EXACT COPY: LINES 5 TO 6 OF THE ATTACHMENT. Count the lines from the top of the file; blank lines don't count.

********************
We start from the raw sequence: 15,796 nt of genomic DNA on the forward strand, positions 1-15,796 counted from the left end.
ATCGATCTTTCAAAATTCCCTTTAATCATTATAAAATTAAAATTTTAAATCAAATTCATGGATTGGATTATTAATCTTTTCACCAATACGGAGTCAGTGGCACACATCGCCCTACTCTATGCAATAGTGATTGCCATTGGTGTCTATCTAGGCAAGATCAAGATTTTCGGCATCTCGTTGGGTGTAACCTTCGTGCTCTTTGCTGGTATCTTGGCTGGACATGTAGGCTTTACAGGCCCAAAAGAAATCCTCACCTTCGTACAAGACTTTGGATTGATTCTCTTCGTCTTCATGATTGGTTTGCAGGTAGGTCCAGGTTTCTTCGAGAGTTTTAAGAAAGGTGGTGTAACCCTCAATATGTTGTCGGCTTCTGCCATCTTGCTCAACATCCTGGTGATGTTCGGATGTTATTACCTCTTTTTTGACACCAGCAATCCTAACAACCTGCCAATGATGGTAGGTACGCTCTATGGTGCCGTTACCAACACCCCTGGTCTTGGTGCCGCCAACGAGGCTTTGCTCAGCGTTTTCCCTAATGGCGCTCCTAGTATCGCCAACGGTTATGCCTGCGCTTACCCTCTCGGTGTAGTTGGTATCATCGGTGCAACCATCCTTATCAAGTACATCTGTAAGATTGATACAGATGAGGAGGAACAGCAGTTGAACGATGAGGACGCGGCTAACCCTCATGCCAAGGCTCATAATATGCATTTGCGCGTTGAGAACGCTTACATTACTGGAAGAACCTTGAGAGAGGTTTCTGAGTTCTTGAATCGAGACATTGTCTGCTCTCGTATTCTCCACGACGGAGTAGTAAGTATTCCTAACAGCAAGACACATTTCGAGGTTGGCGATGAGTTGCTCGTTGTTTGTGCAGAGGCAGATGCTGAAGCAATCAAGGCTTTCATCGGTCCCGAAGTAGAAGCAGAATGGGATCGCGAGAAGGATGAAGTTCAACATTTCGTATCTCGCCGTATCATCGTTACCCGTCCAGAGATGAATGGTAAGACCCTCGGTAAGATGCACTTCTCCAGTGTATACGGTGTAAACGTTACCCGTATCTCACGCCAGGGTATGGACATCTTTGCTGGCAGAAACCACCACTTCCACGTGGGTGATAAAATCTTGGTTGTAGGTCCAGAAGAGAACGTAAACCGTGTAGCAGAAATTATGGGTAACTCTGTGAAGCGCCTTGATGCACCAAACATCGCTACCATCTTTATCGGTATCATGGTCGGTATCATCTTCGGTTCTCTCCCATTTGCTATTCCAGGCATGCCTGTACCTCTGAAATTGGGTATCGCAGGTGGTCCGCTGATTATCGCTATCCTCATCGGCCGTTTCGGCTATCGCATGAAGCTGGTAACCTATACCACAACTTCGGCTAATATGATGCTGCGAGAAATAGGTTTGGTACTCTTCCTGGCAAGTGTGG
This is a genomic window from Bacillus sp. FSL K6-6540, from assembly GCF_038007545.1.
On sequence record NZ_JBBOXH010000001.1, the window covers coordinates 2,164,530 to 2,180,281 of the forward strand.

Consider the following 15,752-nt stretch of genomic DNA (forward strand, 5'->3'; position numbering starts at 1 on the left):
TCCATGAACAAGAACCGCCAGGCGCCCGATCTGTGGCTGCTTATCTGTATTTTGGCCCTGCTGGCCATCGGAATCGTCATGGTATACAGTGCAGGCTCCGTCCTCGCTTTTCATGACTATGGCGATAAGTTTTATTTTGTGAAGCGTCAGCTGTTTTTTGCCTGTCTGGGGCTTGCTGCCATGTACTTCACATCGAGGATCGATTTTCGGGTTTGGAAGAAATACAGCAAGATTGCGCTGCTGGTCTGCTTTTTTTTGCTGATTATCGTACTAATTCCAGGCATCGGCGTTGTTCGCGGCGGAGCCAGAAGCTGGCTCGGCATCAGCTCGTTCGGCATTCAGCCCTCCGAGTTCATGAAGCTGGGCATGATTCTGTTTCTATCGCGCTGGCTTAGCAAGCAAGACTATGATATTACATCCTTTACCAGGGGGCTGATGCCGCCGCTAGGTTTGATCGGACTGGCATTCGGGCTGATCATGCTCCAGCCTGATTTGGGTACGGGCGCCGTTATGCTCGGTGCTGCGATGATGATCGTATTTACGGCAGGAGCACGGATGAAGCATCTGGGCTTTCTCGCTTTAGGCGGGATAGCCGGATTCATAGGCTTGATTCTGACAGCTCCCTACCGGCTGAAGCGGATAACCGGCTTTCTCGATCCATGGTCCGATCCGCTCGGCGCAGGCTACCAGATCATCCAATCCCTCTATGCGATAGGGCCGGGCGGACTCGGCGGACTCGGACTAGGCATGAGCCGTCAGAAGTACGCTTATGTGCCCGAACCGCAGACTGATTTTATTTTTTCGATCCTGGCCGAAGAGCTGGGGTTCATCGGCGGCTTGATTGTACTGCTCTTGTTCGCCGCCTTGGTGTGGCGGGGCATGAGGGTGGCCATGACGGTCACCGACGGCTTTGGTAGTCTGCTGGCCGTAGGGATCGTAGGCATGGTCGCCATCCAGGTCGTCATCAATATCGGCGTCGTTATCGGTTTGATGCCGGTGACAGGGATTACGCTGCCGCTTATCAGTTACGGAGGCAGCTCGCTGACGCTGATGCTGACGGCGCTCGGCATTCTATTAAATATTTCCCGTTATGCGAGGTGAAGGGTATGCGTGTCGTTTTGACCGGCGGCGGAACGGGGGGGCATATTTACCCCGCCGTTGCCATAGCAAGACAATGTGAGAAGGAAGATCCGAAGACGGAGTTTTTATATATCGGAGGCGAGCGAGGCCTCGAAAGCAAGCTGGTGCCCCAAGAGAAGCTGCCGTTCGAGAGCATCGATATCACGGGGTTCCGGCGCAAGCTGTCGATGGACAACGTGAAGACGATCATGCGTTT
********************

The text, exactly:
Consider the following 15,752-nt stretch of genomic DNA (forward strand, 5'->3'; position numbering starts at 1 on the left):
TCCATGAACAAGAACCGCCAGGCGCCCGATCTGTGGCTGCTTATCTGTATTTTGGCCCTGCTGGCCATCGGAATCGTCATGGTATACAGTGCAGGCTCCGTCCTCGCTTTTCATGACTATGGCGATAAGTTTTATTTTGTGAAGCGTCAGCTGTTTTTTGCCTGTCTGGGGCTTGCTGCCATGTACTTCACATCGAGGATCGATTTTCGGGTTTGGAAGAAATACAGCAAGATTGCGCTGCTGGTCTGCTTTTTTTTGCTGATTATCGTACTAATTCCAGGCATCGGCGTTGTTCGCGGCGGAGCCAGAAGCTGGCTCGGCATCAGCTCGTTCGGCATTCAGCCCTCCGAGTTCATGAAGCTGGGCATGATTCTGTTTCTATCGCGCTGGCTTAGCAAGCAAGACTATGATATTACATCCTTTACCAGGGGGCTGATGCCGCCGCTAGGTTTGATCGGACTGGCATTCGGGCTGATCATGCTCCAGCCTGATTTGGGTACGGGCGCCGTTATGCTCGGTGCTGCGATGATGATCGTATTTACGGCAGGAGCACGGATGAAGCATCTGGGCTTTCTCGCTTTAGGCGGGATAGCCGGATTCATAGGCTTGATTCTGACAGCTCCCTACCGGCTGAAGCGGATAACCGGCTTTCTCGATCCATGGTCCGATCCGCTCGGCGCAGGCTACCAGATCATCCAATCCCTCTATGCGATAGGGCCGGGCGGACTCGGCGGACTCGGACTAGGCATGAGCCGTCAGAAGTACGCTTATGTGCCCGAACCGCAGACTGATTTTATTTTTTCGATCCTGGCCGAAGAGCTGGGGTTCATCGGCGGCTTGATTGTACTGCTCTTGTTCGCCGCCTTGGTGTGGCGGGGCATGAGGGTGGCCATGACGGTCACCGACGGCTTTGGTAGTCTGCTGGCCGTAGGGATCGTAGGCATGGTCGCCATCCAGGTCGTCATCAATATCGGCGTCGTTATCGGTTTGATGCCGGTGACAGGGATTACGCTGCCGCTTATCAGTTACGGAGGCAGCTCGCTGACGCTGATGCTGACGGCGCTCGGCATTCTATTAAATATTTCCCGTTATGCGAGGTGAAGGGTATGCGTGTCGTTTTGACCGGCGGCGGAACGGGGGGGCATATTTACCCCGCCGTTGCCATAGCAAGACAATGTGAGAAGGAAGATCCGAAGACGGAGTTTTTATATATCGGAGGCGAGCGAGGCCTCGAAAGCAAGCTGGTGCCCCAAGAGAAGCTGCCGTTCGAGAGCATCGATATCACGGGGTTCCGGCGCAAGCTGTCGATGGACAACGTGAAGACGATCATGCGTTT